The Ashes

Ian Bell Exclusive: England must be aggressive in Lord's second Test

  • Ian Bell
  • 4:00 min read
Ex-England batsman Ian Bell
Ian Bell expects another classic Ashes Test at Lords

Former England Cricketer and new Betfair Ambassador Ian Bell looks ahead to the second Ashes Test and says we could be in for another classic at Lord's...

  • Ian Bell on Ashes second Test starting Wednesday

  • Root could hit another big score in Lord's classic

  • England should be more aggressive in bid to bounce back


An Ashes Test at Lord's - by far the best place to play cricket - will this week bring back fond memories. In 2013, I scored a second consecutive Ashes century there and we won the game.

It was one of my favourite innings in a 118-Test career. It came in a high-pressure situation - for me, nothing came as high-pressured as the Ashes - so it meant a huge amount.

I think it's a story worth telling with regard to how some of the batters might get on when the second Test starts on Wednesday.

Sometimes you just know big score is coming

I had come to the wicket at 28 for three (it can nibble about in the first hour at Lord's so beware). Alastair Cook, Joe Root and Kevin Pietersen were all back in the pavilion. I was desperate for a big score and was able to meld grit and determination with classic strokeplay. I scored 109.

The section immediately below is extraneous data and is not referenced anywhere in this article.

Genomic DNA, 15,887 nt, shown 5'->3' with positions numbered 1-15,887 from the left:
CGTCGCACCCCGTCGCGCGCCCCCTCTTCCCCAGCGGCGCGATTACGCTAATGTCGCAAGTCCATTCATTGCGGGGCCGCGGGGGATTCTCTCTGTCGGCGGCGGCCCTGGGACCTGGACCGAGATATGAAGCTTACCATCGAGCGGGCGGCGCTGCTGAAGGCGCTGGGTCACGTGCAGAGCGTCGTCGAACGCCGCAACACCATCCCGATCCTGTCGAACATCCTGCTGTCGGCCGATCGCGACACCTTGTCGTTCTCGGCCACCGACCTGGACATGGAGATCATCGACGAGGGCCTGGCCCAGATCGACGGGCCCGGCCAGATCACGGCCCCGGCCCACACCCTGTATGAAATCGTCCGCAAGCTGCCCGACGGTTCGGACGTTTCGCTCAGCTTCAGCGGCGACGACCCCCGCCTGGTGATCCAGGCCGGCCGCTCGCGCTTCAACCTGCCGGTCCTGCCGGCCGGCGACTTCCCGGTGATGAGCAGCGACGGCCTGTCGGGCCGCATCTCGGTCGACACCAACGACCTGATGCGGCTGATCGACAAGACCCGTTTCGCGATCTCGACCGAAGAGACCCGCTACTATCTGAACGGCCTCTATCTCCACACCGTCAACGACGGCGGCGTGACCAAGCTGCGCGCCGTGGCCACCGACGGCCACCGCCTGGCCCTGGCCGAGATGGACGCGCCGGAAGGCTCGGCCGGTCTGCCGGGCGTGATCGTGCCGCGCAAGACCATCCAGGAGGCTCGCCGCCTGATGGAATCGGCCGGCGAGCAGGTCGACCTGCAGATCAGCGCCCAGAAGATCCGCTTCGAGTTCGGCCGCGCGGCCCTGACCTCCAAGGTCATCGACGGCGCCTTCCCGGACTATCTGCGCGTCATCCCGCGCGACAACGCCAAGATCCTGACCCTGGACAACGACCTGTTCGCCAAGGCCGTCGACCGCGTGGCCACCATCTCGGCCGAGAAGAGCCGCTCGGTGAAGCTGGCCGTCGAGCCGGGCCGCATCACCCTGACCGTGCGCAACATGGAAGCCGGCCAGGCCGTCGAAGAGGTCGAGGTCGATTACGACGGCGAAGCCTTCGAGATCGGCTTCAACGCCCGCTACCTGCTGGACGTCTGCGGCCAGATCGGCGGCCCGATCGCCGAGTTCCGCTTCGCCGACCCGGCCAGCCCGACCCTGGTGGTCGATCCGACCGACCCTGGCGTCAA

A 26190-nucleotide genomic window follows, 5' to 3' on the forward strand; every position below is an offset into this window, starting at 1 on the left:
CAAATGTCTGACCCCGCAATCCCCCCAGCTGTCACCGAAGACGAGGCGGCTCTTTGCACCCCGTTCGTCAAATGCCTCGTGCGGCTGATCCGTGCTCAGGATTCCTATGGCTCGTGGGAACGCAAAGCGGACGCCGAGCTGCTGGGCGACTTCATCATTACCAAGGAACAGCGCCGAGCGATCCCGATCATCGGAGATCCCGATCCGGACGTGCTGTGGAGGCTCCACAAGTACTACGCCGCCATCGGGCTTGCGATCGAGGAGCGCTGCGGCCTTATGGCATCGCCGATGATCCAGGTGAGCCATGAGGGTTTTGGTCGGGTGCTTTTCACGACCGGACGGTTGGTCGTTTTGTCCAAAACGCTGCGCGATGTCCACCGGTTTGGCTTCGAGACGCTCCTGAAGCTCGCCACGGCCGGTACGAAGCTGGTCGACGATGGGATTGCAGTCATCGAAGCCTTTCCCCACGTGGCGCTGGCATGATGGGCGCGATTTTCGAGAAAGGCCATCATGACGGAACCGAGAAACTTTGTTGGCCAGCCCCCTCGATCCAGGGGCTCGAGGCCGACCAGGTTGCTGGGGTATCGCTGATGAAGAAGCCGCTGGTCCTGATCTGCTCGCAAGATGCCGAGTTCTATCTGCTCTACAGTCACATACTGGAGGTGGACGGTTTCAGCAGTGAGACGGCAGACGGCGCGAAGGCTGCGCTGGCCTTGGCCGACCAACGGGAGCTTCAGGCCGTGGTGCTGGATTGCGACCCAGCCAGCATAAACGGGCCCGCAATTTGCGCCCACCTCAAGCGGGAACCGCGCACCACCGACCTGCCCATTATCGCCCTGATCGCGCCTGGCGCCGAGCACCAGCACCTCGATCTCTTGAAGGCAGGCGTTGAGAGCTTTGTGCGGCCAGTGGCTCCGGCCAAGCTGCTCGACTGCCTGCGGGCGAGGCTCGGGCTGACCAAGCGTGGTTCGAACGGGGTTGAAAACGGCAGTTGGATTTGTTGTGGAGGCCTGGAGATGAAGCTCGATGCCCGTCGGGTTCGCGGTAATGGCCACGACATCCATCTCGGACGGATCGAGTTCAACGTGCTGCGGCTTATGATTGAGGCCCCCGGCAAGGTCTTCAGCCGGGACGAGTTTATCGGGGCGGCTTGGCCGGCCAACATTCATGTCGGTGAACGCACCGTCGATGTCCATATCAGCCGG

In the second innings I made 74 - and it should've been three tons in a row because I slapped a poor Steve Smith delivery straight to Chris Rogers - as we set Australia a massive 585.

What was interesting about that century was that it was sort of in the pipeline two innings before in the first Test at Trent Bridge. I knew that I was about to hit a rich vein of form when I had, to all intents and purposes, failed in the first-innings of that match, caught by Shane Watson off Peter Siddle for just 25.

We were bowled out for 215 and the ball was hooping everywhere. Cricket's a curious game in that you can 'fail' with the bat but still be excited about your form, safe in the knowledge that you're about to go big soon.

Sure, I was disappointed but walking off I said to myself: 'Wow, I am feeling great'. In the second innings I was in the zone, I felt totally in control and hit 109. We bowled out Australia to win a tight game.

Ian Bell batting for England 2013.jpg

There are maybe two or three times in your career as a batter that you get that feeling.

I had it in 2011 in the summer when I scored four centuries (one of them a double) in 10 innings against Sri Lanka and India. The really, really top players, like a Joe Root or Steve Smith, probably feel it more, but I just knew I was going to score runs in that second innings in Nottingham and I knew I'd score big at Lord's, too.

Is that easy to spot for the people watching? Probably not. But I would say a massive clue is how these players leave the ball. If a player knows where his off stump is and isn't fussed about moving the score along (that may be more relevant for Australia given their style), then you can be sure that batter is feeling good. They are totally unflustered and feel in control.

Root has found his rhythm